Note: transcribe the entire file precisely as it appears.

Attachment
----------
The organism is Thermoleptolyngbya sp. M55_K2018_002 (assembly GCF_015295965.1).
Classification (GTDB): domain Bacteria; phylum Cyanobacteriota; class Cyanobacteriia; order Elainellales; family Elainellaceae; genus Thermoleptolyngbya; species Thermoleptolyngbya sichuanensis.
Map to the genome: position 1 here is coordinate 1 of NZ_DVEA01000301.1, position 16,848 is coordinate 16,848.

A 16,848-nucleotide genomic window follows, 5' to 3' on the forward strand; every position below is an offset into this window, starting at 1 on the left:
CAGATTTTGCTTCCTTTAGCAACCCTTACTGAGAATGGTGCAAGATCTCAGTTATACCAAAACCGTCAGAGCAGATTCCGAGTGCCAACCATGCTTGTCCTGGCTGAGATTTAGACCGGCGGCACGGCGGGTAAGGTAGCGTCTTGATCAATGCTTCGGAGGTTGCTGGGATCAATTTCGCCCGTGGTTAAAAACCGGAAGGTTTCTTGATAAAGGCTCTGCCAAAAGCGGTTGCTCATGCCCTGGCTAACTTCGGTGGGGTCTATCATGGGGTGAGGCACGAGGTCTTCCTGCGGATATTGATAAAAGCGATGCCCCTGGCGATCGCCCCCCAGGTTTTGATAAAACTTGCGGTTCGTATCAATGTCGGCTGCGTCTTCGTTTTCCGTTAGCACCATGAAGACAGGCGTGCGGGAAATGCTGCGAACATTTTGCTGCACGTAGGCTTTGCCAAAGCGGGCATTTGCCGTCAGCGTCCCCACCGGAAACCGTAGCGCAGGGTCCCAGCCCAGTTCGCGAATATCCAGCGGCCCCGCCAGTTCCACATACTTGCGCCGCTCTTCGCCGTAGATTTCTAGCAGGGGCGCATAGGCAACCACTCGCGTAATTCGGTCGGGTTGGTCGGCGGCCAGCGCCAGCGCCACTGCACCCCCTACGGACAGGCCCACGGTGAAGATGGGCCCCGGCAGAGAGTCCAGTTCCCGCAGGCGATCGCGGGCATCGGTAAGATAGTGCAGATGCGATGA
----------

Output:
The organism is Thermoleptolyngbya sp. M55_K2018_002 (assembly GCF_015295965.1).
Classification (GTDB): domain Bacteria; phylum Cyanobacteriota; class Cyanobacteriia; order Elainellales; family Elainellaceae; genus Thermoleptolyngbya; species Thermoleptolyngbya sichuanensis.
Map to the genome: position 1 here is coordinate 1 of NZ_DVEA01000301.1, position 16,848 is coordinate 16,848.

A 16,848-nucleotide genomic window follows, 5' to 3' on the forward strand; every position below is an offset into this window, starting at 1 on the left:
CAGATTTTGCTTCCTTTAGCAACCCTTACTGAGAATGGTGCAAGATCTCAGTTATACCAAAACCGTCAGAGCAGATTCCGAGTGCCAACCATGCTTGTCCTGGCTGAGATTTAGACCGGCGGCACGGCGGGTAAGGTAGCGTCTTGATCAATGCTTCGGAGGTTGCTGGGATCAATTTCGCCCGTGGTTAAAAACCGGAAGGTTTCTTGATAAAGGCTCTGCCAAAAGCGGTTGCTCATGCCCTGGCTAACTTCGGTGGGGTCTATCATGGGGTGAGGCACGAGGTCTTCCTGCGGATATTGATAAAAGCGATGCCCCTGGCGATCGCCCCCCAGGTTTTGATAAAACTTGCGGTTCGTATCAATGTCGGCTGCGTCTTCGTTTTCCGTTAGCACCATGAAGACAGGCGTGCGGGAAATGCTGCGAACATTTTGCTGCACGTAGGCTTTGCCAAAGCGGGCATTTGCCGTCAGCGTCCCCACCGGAAACCGTAGCGCAGGGTCCCAGCCCAGTTCGCGAATATCCAGCGGCCCCGCCAGTTCCACATACTTGCGCCGCTCTTCGCCGTAGATTTCTAGCAGGGGCGCATAGGCAACCACTCGCGTAATTCGGTCGGGTTGGTCGGCGGCCAGCGCCAGCGCCACTGCACCCCCTACGGACAGGCCCACGGTGAAGATGGGCCCCGGCAGAGAGTCCAGTTCCCGCAGGCGATCGCGGGCATCGGTAAGATAGTGCAGATGCGATGA